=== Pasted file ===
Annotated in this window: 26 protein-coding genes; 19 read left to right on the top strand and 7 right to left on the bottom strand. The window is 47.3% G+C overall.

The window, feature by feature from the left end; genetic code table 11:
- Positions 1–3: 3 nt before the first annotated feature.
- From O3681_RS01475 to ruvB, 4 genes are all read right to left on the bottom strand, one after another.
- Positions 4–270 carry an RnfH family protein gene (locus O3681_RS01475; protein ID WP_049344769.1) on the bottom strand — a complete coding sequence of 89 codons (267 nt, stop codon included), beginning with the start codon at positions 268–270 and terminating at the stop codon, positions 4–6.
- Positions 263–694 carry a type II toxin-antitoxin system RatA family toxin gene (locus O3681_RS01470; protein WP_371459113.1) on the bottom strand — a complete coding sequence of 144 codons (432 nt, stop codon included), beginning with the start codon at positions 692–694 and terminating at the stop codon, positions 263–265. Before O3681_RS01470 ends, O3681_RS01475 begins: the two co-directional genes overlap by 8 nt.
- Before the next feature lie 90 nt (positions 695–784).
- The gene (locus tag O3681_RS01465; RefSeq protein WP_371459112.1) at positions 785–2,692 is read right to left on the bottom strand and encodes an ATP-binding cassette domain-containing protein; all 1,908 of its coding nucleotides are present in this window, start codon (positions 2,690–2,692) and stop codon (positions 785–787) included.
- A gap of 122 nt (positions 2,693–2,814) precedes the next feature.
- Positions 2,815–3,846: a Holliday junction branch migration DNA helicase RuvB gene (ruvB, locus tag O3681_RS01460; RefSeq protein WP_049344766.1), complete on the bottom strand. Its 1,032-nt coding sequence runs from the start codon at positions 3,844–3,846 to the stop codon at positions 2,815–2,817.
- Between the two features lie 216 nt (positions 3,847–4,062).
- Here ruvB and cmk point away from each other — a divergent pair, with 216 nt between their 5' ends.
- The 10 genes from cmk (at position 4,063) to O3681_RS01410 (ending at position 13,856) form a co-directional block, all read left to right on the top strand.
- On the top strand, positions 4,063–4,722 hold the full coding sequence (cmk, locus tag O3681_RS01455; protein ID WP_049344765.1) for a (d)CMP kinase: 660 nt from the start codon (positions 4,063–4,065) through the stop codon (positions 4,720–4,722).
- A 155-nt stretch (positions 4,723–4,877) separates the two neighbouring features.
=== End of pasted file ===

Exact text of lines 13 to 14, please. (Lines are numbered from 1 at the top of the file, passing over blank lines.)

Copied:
- The 10 genes from cmk (at position 4,063) to O3681_RS01410 (ending at position 13,856) form a co-directional block, all read left to right on the top strand.
- On the top strand, positions 4,063–4,722 hold the full coding sequence (cmk, locus tag O3681_RS01455; protein ID WP_049344765.1) for a (d)CMP kinase: 660 nt from the start codon (positions 4,063–4,065) through the stop codon (positions 4,720–4,722).